This article has been updated for the 2022 and 2023 tax years. I’m willing to bet that most readers of this article have heard of a “spousal IRA”, but very few know exactly what it is or how it works. In reality, however, spousal IRAs are actually quite simple.
Those who are married should get to know what a spousal IRA is, as it has the potential to supercharge their retirement savings and decrease tax liability (depending on IRA type), which may even push a married couple into a lower tax bracket. So, let’s cover the basics.
What is a Spousal IRA?
A spousal IRA is a regular IRA in the name of a low-income or no-income spouse (e.g. a stay at home caregiver, a student, or an unemployed individual). That IRA can be contributed to with income made by the income-earning spouse (who can also contribute to their own IRA as well).
Spousal IRAs are not a different type of IRA. A spousal IRA can be a Traditional IRA or a Roth IRA. And they share all of the same IRS contribution limits, employer-sponsored plan restrictions, income limits, and other rules as regular IRAs.
It’s worth noting that a spousal IRA is not jointly owned either – it is still owned by one half.
In fact, the name “spousal IRA” is a bit of a misnomer. There really is no “spousal IRA account”. It would be more appropriate to refer to the whole thing as “an IRA contribution made with your spouses income”.
How is a Spousal IRA Beneficial?
Typically, an individual must have earned income in order to contribute to an IRA. If you are unemployed and don’t earn income in a particular year, this means that you cannot make IRA contributions. That is, unless, you have an IRA opened in your name and you use your spouse’s income to makes a contribution. This would allow you to jointly contribute up to double the annual IRA contributions of one income earning individual.
Spousal IRA Eligibility
To be eligible for a spousal IRA contribution, the following must be true:
- marital status: married
- tax filing status: married filing jointly (one of the reasons why married filing jointly is typically better than married filing separately)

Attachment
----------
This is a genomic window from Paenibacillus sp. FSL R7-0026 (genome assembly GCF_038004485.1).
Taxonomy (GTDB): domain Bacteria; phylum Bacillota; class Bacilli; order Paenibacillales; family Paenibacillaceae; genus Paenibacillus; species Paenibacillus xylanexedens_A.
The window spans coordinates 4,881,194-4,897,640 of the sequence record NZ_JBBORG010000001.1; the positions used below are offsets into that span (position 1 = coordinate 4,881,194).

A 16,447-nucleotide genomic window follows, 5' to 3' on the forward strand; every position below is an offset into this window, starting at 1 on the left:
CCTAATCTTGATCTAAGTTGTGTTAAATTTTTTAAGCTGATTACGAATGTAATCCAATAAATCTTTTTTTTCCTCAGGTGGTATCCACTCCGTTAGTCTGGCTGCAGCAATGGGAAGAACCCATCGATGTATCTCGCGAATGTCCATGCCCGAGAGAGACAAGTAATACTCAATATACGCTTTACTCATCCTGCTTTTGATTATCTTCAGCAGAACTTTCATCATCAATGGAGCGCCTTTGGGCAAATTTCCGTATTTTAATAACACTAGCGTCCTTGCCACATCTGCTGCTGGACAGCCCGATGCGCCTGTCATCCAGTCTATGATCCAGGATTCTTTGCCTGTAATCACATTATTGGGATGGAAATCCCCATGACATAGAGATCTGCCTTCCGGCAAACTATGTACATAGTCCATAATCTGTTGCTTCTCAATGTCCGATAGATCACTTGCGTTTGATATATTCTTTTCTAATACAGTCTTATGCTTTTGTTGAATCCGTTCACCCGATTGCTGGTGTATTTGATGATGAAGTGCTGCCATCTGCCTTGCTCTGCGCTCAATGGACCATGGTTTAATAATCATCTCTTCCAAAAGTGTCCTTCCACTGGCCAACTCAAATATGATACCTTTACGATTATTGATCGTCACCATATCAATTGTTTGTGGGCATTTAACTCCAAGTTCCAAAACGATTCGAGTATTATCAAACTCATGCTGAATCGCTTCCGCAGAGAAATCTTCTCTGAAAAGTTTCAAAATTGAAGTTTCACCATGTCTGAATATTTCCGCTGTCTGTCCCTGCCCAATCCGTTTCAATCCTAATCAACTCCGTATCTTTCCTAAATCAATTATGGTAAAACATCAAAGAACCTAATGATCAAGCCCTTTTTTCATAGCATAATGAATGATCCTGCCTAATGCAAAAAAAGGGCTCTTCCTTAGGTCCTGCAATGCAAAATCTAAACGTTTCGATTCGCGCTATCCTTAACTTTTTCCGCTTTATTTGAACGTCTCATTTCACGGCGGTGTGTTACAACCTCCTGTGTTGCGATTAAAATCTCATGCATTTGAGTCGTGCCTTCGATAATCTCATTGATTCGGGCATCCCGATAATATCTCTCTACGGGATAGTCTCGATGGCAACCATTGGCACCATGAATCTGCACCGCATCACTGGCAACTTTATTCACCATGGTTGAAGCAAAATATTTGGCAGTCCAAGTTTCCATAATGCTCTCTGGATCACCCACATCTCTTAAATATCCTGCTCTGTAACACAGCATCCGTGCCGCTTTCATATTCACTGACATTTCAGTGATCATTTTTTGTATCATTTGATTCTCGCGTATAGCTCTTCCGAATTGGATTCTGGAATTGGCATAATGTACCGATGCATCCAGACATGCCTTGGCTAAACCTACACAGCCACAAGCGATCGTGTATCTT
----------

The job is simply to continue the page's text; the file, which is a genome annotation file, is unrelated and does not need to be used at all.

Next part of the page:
- age: there is one noteworthy contribution quirk – the non-working spouse must be under age 70.5 at the end of the year, in order to have a contribution made on their behalf to a Traditional IRA. Roth IRAs have no age limit for contributions.
- contribution amount: equal to or less than you and your spouse’s combined earned income for the year.
What is the Maximum Spousal IRA Contribution?
The same maximum IRA contribution amounts apply for each individual, which is a maximum of $6,000 in 2022 ($7,000 if age 50 or older) and $6,500 in 2023 ($7,500 if age 50 or older).
This means that the total combined contributions that can be made for the year to your IRA and your spouse’s IRA can be as much as:
- 2022: $12,000 ($13,000 if only one of you is age 50 or older or $14,000 if both of you are age 50 or older)
- 2023: $13,000 ($13,500 if only one of you is age 50 or older or $15,000 if both of you are age 50 or older)
However keep in mind that you cannot contribute more than you and your spouse’s combined earned income for the year.
What is the Spousal IRA Contribution Deadline?
The spousal IRA contribution deadline is the same as the regular IRA contribution deadline – which is the tax deadline for that calendar year (April 15 or next non-Friday, non-holiday weekday).
How do I Start a Spousal IRA?
You or your spouse can open an IRA in your own name at any discount broker.